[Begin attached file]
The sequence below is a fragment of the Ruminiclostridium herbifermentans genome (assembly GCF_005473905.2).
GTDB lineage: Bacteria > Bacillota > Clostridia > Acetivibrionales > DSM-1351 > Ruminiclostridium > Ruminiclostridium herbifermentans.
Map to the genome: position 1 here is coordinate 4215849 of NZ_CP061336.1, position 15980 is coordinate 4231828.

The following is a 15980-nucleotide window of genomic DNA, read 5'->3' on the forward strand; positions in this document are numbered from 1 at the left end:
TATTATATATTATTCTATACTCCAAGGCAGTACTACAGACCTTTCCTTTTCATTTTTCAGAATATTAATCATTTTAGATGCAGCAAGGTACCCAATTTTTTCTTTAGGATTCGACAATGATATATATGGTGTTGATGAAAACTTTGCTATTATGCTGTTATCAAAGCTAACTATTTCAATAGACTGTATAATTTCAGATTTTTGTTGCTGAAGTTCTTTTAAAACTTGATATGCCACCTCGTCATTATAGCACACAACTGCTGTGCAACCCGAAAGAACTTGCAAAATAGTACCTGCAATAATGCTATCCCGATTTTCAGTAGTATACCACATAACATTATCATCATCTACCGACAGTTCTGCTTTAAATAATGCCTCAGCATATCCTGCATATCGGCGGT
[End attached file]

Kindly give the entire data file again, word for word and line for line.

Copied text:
The sequence below is a fragment of the Ruminiclostridium herbifermentans genome (assembly GCF_005473905.2).
GTDB lineage: Bacteria > Bacillota > Clostridia > Acetivibrionales > DSM-1351 > Ruminiclostridium > Ruminiclostridium herbifermentans.
Map to the genome: position 1 here is coordinate 4215849 of NZ_CP061336.1, position 15980 is coordinate 4231828.

The following is a 15980-nucleotide window of genomic DNA, read 5'->3' on the forward strand; positions in this document are numbered from 1 at the left end:
TATTATATATTATTCTATACTCCAAGGCAGTACTACAGACCTTTCCTTTTCATTTTTCAGAATATTAATCATTTTAGATGCAGCAAGGTACCCAATTTTTTCTTTAGGATTCGACAATGATATATATGGTGTTGATGAAAACTTTGCTATTATGCTGTTATCAAAGCTAACTATTTCAATAGACTGTATAATTTCAGATTTTTGTTGCTGAAGTTCTTTTAAAACTTGATATGCCACCTCGTCATTATAGCACACAACTGCTGTGCAACCCGAAAGAACTTGCAAAATAGTACCTGCAATAATGCTATCCCGATTTTCAGTAGTATACCACATAACATTATCATCATCTACCGACAGTTCTGCTTTAAATAATGCCTCAGCATATCCTGCATATCGGCGGT